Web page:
Headway feedback improves intervehicular distance: A field study

David Shinar, Edna Schechtman

Research output: Contribution to journalReview articlepeer-review

53 Scopus citations


The effectiveness of a headway measuring and recording device was evaluated in terms of its ability to increase drivers' car-following distance. Forty-three drivers first drove for approximately 3 weeks without headway feedback and then for approximately 3 more weeks with immediate time headway (THW) feedback. Whenever the THW decreased to 1.2 s or less a red warning light came on, and whenever the THW decreased further to 0.8 s or less a buzzer was also sounded. The results showed that prior to receiving THW information, drivers drove at shorter headways than after they received that information. The effect of the feedback was to reduce the time spent in short headways (≤0.8 s) by approximately 25% (from 20% to 15% of the time) and to increase the time spent in safer longer headways (>1.2 s) by approximately 20% (from 57% to 65% of the time). The effect was similar for younger and older drivers, for male and female drivers, for urban and highway speeds, and for daytime and nighttime driving. An immediate application of these findings is to install headway feedback displays to drivers so that they may maintain safer headway distances than they do currently.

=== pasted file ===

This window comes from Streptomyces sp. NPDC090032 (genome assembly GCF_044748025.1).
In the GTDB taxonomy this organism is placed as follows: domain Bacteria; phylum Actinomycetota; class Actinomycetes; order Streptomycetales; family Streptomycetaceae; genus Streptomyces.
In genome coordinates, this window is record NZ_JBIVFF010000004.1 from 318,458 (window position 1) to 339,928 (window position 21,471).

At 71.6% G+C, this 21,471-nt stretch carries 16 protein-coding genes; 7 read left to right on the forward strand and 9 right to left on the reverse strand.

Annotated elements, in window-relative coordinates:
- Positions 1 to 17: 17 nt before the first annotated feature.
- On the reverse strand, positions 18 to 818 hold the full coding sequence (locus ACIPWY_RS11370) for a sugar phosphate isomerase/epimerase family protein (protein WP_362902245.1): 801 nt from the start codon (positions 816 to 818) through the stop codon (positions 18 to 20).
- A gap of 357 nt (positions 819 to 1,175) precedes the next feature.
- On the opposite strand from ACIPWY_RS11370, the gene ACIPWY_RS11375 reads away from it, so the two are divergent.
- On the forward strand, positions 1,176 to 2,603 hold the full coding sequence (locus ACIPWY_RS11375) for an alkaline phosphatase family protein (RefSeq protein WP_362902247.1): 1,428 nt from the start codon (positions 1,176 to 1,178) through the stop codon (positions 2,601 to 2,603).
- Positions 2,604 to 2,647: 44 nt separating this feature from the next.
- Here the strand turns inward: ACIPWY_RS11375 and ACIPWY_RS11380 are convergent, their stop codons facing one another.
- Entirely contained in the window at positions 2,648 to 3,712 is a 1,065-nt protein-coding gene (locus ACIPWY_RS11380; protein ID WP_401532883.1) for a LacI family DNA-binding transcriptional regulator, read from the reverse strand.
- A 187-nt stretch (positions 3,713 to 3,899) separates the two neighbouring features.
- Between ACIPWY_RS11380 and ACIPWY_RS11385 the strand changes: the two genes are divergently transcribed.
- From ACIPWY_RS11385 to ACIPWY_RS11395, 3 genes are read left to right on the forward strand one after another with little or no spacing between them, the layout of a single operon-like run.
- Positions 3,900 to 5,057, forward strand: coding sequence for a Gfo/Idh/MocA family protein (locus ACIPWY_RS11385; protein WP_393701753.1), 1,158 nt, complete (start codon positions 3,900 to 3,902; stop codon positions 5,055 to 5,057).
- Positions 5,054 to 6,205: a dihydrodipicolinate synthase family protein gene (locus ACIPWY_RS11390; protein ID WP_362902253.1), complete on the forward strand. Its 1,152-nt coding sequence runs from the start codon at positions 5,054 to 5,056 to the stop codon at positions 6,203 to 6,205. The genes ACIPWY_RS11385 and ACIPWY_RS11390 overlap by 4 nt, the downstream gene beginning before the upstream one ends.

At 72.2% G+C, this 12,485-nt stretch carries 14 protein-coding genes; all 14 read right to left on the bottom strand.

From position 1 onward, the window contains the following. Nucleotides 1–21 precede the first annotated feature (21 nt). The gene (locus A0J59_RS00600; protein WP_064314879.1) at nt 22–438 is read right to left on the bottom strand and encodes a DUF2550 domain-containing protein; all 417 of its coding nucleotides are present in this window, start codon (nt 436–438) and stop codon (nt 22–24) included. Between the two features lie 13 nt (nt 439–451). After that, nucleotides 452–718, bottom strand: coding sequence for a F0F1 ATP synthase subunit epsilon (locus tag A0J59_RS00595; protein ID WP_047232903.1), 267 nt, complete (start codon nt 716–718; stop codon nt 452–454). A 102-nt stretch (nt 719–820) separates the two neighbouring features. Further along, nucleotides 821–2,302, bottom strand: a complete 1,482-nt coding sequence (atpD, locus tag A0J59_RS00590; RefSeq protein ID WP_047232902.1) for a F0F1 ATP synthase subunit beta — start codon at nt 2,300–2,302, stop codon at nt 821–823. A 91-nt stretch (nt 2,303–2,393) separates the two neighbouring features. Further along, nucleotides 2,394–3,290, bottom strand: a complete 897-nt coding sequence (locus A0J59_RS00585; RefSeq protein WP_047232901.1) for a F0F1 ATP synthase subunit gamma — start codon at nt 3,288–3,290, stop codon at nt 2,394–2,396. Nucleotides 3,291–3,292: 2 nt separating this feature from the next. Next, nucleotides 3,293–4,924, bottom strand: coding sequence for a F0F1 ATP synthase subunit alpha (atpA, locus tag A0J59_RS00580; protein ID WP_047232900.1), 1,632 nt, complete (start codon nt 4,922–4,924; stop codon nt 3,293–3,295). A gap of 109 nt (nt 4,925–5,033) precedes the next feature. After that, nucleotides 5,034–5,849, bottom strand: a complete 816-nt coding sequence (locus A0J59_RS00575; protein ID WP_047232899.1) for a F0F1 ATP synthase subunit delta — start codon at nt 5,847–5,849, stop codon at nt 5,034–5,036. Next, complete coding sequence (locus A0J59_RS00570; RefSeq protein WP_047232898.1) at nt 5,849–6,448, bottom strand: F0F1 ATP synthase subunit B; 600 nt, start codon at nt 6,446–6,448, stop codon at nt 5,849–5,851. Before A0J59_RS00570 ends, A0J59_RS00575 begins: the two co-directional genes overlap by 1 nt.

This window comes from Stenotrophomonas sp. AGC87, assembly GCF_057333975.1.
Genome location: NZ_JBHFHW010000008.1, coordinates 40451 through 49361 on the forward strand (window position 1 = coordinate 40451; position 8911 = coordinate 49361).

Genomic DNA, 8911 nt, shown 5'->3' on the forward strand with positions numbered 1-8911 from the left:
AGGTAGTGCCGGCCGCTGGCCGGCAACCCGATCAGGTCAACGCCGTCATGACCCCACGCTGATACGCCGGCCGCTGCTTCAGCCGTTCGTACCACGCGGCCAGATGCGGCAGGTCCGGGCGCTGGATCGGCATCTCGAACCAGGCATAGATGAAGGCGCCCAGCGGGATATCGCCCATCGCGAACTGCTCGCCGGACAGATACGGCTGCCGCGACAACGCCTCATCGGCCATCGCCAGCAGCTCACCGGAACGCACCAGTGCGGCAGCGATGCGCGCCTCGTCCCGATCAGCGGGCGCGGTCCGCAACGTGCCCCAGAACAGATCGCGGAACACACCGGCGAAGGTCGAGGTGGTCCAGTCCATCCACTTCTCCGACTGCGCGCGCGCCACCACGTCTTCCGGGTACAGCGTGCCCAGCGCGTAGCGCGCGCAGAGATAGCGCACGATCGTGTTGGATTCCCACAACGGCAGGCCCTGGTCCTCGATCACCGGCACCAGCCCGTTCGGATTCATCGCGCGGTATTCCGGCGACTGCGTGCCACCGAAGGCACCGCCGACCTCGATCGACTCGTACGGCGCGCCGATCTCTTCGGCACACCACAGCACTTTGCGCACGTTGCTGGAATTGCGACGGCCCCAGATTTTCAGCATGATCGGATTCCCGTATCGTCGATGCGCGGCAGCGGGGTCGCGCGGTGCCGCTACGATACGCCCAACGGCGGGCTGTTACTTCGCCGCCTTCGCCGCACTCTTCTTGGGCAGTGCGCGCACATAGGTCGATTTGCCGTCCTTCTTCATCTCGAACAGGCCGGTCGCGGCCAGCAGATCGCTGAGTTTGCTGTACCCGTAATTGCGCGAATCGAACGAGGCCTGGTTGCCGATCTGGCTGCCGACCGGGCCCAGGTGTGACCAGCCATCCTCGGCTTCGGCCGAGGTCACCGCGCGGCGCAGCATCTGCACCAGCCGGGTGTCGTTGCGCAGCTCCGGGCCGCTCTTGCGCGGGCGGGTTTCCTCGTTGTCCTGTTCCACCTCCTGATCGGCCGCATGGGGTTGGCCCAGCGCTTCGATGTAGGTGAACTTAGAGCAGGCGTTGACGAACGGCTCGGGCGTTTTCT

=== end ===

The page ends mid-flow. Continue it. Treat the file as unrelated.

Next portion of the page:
Original languageEnglish
Pages (from-to)474-481
Number of pages8
JournalHuman Factors
Issue number3
StatePublished - 1 Jan 2002

ASJC Scopus subject areas

  • Human Factors and Ergonomics
  • Applied Psychology
  • Behavioral Neuroscience


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